Nurse numbers falling

The number of employed nurses in Australia has fallen 8% in six years, from a high of 209,000 in 1991 to 192,000 in 1997, according to Nursing Labour Force 1995, a report released today by the Australian Institute of Health and Welfare.

Not only have nurse numbers dropped, so has the number of students graduating from nursing courses-down 12% between 1993 and 1996. The number of students starting nursing courses is also falling-by 11.4% between 1993 and 1997.

Head of the AIHW's Labour Force Unit, John Harding, said that in public hospitals, where nearly half of all nurses were employed, nurses were coping with increasing numbers of patients, although there had been little change to nurses' workloads in terms of staffing per available hospital bed.

'Between 1985-86 and 1995-96, the number of full-time equivalent nurses in these hospitals fell by 1% from 77,600 to 76,800. The average number of patients per full-time nurse increased by almost 50% over this period, but staffing per available bed was little changed while occupied bed days per nurse fell by 6.5 per cent.'

Mr Harding said that the changes aligned with the increased patient throughput and shorter average lengths of stay characteristic of public hospitals over the period, and increased productivity by an older, more experienced and more highly trained workforce.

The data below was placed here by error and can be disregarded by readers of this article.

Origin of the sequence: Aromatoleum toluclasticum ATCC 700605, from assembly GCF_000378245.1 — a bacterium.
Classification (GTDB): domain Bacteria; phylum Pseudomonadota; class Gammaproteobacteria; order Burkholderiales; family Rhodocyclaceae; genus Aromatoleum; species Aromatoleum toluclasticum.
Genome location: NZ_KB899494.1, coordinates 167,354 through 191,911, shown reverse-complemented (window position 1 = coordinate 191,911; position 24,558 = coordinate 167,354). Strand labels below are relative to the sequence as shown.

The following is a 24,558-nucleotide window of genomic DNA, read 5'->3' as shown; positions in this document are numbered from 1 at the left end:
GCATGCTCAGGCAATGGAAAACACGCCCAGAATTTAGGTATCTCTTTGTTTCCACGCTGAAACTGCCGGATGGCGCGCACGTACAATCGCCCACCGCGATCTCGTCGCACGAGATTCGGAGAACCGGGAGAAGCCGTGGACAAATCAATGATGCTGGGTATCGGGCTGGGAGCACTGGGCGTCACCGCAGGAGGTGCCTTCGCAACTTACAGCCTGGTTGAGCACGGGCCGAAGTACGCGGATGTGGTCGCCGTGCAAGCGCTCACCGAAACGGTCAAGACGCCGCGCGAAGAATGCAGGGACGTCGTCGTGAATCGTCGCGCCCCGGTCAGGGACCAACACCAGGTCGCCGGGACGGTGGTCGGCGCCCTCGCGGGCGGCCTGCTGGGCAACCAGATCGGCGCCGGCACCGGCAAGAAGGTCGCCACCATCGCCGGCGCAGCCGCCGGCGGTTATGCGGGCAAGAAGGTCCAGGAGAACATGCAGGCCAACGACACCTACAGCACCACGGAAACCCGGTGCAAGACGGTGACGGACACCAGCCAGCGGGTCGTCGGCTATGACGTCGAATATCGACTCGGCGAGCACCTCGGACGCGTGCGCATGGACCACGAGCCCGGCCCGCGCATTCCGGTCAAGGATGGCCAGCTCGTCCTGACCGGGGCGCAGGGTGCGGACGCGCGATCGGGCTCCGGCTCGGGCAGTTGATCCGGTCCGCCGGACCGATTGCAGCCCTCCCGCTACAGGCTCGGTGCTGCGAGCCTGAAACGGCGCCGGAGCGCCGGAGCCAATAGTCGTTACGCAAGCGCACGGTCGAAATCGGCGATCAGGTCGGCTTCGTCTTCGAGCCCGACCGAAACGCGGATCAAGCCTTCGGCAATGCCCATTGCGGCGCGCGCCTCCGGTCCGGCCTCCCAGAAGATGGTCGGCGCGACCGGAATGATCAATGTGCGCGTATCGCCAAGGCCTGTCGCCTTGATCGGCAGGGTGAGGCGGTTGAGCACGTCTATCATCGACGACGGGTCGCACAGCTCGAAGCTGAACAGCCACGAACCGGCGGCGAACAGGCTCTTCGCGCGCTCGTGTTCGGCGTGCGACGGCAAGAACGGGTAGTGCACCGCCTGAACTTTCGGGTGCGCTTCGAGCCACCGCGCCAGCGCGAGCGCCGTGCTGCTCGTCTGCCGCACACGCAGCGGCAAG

Other findings in the report include:

  • Victoria and South Australia had the highest number of employed nurses per 100,000 population in 1995-16% above the national average. New South Wales, Queensland, the ACT and the Northern Territory were 10% below the national average.
  • In 1995 there were 103,935 nurses employed in public hospitals, 28,496 nurses in private hospitals, 20,211 nurses working in private nursing homes and 15,758 nurses employed in public nursing homes.
  • Between 1993 and 1997 there was a 20% decrease in the number of employed enrolled nurses (minimum qualification a one-year diploma). This compared to a 0.9% drop in the number of employed registered nurses (minimum qualification a three-year degree).
  • 7.3% of employed nurses (16,000) in 1995 were men. In mental health nursing almost 35% of nurses (4000) were men-a higher proportion than in any other nursing field.
  • In 1995, 5,456 nurses were unemployed. An additional 2,447 nurses looking for nursing work were employed in other jobs.



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